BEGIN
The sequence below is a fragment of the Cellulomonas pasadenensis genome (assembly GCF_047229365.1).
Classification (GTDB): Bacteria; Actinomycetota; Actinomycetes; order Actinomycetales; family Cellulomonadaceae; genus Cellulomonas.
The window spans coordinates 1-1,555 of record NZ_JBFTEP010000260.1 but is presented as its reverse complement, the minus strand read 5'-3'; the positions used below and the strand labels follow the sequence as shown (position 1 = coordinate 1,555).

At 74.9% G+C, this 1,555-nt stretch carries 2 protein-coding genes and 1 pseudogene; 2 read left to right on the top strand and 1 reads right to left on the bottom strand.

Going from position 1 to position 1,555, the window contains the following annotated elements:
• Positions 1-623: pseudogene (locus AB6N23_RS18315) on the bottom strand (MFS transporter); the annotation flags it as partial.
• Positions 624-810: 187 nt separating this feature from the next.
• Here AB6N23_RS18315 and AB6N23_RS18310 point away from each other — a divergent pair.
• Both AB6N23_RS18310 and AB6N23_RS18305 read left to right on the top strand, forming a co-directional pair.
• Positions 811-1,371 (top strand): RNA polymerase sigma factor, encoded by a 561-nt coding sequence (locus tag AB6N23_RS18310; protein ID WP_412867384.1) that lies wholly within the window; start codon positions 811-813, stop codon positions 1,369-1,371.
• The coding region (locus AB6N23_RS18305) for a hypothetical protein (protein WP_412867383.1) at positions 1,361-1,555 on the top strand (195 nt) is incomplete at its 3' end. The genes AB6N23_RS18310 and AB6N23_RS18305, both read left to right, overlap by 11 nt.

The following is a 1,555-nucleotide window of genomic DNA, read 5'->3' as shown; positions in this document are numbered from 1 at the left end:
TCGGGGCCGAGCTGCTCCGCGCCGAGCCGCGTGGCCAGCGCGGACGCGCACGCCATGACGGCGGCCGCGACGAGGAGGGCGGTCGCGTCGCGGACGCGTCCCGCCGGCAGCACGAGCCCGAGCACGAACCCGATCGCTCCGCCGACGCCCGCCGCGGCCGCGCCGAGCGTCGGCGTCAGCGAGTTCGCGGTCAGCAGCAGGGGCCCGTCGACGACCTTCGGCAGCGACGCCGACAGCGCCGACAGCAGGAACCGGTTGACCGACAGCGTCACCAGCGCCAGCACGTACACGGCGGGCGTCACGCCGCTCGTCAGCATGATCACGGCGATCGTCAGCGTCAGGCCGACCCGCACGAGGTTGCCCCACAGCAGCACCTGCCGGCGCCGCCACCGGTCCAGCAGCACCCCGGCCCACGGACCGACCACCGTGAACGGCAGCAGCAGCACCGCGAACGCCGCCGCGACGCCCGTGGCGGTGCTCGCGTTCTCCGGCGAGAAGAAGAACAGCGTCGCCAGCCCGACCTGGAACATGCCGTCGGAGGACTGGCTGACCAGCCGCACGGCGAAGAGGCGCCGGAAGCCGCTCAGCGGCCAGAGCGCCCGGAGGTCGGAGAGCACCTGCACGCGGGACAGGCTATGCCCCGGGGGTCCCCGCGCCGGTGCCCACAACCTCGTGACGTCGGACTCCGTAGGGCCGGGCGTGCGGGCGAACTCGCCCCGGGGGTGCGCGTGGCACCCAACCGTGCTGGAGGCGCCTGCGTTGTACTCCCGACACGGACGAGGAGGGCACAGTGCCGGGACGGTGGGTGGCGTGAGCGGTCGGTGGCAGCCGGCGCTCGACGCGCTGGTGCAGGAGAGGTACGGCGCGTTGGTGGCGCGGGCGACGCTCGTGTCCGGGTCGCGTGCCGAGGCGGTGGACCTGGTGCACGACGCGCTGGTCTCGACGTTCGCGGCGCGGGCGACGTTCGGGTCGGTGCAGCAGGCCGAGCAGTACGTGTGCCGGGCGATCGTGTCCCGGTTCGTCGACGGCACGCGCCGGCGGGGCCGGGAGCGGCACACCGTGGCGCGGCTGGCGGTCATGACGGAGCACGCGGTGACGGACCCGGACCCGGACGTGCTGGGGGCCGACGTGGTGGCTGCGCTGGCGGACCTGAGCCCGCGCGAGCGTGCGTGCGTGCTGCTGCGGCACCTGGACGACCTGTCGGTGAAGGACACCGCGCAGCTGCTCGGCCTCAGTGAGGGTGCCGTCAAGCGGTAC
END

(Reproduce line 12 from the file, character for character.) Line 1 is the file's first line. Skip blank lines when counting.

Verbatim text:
The following is a 1,555-nucleotide window of genomic DNA, read 5'->3' as shown; positions in this document are numbered from 1 at the left end: